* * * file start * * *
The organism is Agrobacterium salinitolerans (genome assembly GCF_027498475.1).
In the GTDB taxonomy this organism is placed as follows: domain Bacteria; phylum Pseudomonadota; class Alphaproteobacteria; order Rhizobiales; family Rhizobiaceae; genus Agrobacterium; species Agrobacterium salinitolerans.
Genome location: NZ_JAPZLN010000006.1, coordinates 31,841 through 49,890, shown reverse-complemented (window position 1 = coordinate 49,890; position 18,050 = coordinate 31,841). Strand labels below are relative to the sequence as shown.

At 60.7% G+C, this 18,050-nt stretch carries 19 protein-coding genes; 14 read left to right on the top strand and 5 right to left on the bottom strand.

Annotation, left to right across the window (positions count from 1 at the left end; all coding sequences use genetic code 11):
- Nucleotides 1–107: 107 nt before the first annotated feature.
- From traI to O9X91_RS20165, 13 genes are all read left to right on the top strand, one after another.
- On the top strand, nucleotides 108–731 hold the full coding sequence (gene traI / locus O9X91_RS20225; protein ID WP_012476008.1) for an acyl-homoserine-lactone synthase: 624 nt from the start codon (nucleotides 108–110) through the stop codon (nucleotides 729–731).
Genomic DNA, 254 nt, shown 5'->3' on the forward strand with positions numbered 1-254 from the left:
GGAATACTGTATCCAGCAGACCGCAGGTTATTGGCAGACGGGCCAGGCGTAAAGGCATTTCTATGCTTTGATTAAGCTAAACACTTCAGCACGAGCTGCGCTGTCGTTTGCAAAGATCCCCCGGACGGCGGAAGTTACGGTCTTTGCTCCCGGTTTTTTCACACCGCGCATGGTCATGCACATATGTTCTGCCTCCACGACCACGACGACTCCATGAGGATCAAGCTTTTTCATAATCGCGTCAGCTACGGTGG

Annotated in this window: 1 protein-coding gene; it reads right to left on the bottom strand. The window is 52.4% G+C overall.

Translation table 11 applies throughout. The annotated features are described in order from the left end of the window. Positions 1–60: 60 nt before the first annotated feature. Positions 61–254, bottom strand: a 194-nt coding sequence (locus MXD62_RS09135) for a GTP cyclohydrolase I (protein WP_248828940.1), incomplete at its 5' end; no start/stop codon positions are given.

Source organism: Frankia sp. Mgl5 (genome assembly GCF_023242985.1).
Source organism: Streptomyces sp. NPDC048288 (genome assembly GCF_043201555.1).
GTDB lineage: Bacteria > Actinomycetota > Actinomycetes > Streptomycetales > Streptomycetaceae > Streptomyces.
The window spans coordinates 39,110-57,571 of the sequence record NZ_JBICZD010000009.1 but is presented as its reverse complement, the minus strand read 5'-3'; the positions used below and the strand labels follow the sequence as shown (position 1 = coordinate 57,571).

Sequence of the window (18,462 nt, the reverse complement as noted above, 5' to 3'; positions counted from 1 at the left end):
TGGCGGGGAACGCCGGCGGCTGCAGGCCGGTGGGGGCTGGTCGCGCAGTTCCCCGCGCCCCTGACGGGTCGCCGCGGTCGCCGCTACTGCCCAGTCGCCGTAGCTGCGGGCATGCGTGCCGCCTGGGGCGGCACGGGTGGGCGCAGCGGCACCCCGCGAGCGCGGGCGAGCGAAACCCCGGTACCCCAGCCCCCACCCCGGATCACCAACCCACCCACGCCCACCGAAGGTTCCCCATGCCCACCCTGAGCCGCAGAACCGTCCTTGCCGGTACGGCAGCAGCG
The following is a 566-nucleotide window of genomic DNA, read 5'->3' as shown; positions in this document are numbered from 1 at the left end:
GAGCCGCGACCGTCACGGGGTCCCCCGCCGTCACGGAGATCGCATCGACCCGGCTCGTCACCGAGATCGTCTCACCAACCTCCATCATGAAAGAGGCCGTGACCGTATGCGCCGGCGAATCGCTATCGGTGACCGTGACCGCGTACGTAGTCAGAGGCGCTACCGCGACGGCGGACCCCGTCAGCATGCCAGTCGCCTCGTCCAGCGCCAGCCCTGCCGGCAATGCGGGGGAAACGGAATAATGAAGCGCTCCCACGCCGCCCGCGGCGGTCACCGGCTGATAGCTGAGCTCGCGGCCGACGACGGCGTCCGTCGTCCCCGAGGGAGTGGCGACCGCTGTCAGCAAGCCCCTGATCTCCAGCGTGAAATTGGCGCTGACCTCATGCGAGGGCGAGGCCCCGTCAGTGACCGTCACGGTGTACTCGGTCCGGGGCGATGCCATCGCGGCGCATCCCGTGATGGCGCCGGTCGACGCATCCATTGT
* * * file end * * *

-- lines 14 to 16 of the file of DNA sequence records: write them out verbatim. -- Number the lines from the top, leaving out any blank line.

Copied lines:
Source organism: Streptomyces sp. NPDC048288 (genome assembly GCF_043201555.1).
GTDB lineage: Bacteria > Actinomycetota > Actinomycetes > Streptomycetales > Streptomycetaceae > Streptomyces.
The window spans coordinates 39,110-57,571 of the sequence record NZ_JBICZD010000009.1 but is presented as its reverse complement, the minus strand read 5'-3'; the positions used below and the strand labels follow the sequence as shown (position 1 = coordinate 57,571).